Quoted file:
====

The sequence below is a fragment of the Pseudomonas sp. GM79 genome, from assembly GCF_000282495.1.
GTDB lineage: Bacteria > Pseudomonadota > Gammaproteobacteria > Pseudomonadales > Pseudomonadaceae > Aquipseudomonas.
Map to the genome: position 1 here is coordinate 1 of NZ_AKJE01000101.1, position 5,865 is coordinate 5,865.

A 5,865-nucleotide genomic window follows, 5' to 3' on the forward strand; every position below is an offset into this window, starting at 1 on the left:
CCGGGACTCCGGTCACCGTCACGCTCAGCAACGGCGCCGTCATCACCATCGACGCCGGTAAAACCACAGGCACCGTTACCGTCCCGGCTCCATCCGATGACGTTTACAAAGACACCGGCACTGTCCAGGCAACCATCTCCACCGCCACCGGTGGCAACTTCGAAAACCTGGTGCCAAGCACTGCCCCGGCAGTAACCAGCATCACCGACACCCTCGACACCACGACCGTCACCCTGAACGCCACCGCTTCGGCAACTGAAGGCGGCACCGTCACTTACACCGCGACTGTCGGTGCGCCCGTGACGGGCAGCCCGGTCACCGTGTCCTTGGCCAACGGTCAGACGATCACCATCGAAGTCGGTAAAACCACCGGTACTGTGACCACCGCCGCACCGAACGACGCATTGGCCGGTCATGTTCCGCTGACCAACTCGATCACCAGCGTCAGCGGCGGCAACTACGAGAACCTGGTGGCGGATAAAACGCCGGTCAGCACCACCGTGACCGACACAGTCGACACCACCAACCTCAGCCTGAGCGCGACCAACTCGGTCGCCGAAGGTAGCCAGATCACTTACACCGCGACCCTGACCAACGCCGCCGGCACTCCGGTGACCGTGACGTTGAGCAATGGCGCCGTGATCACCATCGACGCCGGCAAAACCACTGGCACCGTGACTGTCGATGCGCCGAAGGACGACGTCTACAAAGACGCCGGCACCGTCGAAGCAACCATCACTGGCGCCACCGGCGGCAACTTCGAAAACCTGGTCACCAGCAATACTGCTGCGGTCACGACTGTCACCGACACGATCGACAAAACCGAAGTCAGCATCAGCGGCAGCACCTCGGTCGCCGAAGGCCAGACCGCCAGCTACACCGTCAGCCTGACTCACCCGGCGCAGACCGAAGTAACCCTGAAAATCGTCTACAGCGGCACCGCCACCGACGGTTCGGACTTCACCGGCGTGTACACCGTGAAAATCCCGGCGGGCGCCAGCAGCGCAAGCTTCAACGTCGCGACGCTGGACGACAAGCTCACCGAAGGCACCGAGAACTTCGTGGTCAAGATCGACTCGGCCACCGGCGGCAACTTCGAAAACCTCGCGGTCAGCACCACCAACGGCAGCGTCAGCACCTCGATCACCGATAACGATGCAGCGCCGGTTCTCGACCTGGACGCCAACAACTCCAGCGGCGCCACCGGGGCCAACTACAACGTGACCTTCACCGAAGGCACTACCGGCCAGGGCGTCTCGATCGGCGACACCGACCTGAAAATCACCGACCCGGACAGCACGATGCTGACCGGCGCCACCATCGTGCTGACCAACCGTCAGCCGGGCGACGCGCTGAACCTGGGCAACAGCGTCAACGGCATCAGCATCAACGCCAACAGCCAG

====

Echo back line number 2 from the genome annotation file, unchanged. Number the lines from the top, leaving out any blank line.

GTDB lineage: Bacteria > Pseudomonadota > Gammaproteobacteria > Pseudomonadales > Pseudomonadaceae > Aquipseudomonas.